The TCP-1 ring complex (TRiC) is a multi-subunit group II chaperonin that assists nascent or misfolded proteins to attain their native conformation in an ATP-dependent manner. Functional studies in yeast have suggested that TRiC is an essential and generalized component of the protein-folding machinery of eukaryotic cells. However, TRiC's involvement in specific cellular processes within multicellular organisms is largely unknown because little validation of TRiC function exists in animals. Our in vivo analysis reveals a surprisingly specific role of TRiC in the biogenesis of skeletal muscle α-actin during sarcomere assembly in myofibers. TRiC acts at the sarcomere's Z-disk, where it is required for efficient assembly of actin thin filaments. Binding of ATP specifically by the TRiC subunit Cct5 is required for efficient actin folding in vivo. Furthermore, mutant α-actin isoforms that result in nemaline myopathy in patients obtain their pathogenic conformation via this function of TRiC. TRiC-deficient zebrafish feature specific defects in sarcomere and neurite formation. Berger et al. demonstrate a role for TRiC as a multiprotein scaffold positioned at the sarcomere's Z-disk, where it enhances the processing of skeletal muscle α-actin. Accordingly, TRiC causes aggregation of myopathic α-actin variants in nemaline myopathy.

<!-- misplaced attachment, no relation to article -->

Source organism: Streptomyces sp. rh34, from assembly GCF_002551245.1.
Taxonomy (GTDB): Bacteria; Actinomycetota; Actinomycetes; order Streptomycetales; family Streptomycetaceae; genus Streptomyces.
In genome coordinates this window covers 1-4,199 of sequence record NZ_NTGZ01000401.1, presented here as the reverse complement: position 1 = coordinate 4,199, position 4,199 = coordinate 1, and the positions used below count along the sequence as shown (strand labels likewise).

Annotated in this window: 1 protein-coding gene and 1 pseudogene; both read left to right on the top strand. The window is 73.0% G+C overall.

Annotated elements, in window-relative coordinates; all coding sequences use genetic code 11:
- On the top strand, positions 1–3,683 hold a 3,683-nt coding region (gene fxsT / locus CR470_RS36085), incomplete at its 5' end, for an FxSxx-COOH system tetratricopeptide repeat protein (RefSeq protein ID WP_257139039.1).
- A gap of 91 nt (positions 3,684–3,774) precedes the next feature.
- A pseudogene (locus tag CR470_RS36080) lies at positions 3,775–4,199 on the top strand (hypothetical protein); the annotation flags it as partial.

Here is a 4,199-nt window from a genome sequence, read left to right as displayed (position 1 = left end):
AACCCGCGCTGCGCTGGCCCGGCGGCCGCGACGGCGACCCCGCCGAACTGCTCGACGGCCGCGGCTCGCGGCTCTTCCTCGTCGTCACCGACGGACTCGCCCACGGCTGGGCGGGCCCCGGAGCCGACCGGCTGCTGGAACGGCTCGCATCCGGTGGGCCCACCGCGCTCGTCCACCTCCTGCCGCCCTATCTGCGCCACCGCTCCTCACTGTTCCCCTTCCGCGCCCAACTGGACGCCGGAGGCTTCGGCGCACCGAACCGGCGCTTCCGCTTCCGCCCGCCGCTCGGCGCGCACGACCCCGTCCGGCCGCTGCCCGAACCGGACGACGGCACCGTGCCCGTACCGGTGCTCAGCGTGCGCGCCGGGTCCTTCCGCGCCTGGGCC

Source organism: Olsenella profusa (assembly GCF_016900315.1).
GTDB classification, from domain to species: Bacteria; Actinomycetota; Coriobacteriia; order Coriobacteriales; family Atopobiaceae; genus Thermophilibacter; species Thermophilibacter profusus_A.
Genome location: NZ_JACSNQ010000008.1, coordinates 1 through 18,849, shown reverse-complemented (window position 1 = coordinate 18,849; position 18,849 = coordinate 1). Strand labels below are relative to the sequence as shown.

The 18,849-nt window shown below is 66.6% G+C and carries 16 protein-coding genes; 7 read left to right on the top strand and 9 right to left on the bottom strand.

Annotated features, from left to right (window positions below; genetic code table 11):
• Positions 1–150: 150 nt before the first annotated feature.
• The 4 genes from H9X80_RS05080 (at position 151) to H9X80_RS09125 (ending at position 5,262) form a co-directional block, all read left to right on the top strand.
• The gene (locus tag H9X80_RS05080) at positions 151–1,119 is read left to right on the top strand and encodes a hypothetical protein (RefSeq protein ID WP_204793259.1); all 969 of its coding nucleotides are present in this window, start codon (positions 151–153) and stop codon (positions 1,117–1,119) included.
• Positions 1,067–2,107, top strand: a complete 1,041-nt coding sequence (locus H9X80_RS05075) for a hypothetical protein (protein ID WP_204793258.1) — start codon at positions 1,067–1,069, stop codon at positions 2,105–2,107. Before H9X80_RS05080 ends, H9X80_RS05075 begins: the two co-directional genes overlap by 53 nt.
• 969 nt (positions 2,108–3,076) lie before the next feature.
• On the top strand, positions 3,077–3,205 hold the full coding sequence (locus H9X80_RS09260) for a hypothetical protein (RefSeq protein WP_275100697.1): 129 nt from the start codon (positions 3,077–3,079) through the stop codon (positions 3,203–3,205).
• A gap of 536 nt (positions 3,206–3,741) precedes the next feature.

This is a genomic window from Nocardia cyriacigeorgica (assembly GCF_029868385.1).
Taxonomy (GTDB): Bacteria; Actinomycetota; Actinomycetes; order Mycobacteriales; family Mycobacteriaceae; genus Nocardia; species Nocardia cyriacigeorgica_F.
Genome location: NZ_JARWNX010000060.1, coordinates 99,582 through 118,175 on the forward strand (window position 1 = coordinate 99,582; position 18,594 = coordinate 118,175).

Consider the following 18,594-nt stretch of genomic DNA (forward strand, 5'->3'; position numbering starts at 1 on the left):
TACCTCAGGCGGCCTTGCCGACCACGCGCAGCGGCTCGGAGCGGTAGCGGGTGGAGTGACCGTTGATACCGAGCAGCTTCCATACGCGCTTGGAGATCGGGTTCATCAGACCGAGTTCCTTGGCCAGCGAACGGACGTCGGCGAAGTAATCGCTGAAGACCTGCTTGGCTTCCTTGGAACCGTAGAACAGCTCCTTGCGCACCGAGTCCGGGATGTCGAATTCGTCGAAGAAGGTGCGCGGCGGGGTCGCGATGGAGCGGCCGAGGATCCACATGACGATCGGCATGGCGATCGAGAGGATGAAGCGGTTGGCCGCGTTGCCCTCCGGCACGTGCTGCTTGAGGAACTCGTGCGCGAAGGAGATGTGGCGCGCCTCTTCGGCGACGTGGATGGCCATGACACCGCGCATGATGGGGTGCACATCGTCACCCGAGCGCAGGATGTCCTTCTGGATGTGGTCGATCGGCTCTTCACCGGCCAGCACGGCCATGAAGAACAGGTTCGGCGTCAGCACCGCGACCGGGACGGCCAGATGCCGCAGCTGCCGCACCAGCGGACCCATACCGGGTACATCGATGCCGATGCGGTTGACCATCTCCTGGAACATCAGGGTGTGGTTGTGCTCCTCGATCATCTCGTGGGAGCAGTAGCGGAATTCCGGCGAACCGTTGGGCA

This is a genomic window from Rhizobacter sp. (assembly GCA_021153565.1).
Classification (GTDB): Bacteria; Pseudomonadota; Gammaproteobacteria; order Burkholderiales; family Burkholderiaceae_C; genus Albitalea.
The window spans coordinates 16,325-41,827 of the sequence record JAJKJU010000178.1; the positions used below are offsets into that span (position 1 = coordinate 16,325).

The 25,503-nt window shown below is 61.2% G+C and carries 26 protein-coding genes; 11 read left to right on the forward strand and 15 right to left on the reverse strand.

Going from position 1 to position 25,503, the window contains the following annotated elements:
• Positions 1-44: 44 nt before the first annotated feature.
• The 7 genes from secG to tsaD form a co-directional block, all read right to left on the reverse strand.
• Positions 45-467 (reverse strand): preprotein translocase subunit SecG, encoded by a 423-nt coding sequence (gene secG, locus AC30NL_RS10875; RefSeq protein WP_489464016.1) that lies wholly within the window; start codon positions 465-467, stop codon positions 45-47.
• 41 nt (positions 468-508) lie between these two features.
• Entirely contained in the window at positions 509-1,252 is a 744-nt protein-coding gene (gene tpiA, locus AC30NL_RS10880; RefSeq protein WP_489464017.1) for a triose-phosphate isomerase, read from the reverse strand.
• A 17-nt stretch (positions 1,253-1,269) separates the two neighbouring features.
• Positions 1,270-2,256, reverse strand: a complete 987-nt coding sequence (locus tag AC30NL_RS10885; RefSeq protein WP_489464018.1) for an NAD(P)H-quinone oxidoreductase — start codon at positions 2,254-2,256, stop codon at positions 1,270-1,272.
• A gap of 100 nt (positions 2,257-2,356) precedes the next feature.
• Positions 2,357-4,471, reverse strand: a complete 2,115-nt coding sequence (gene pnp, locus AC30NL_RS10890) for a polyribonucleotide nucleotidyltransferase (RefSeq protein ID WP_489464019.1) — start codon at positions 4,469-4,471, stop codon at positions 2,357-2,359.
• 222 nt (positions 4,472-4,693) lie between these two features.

Berger, J., Berger, S., Li, M., Jacoby, A. S., Arner, A., Bavi, N., … Currie, P. D. (2018). In Vivo Function of the Chaperonin TRiC in α-Actin Folding during Sarcomere Assembly. Cell Reports, 22(2), 313–322. https://doi.org/10.1016/j.celrep.2017.12.069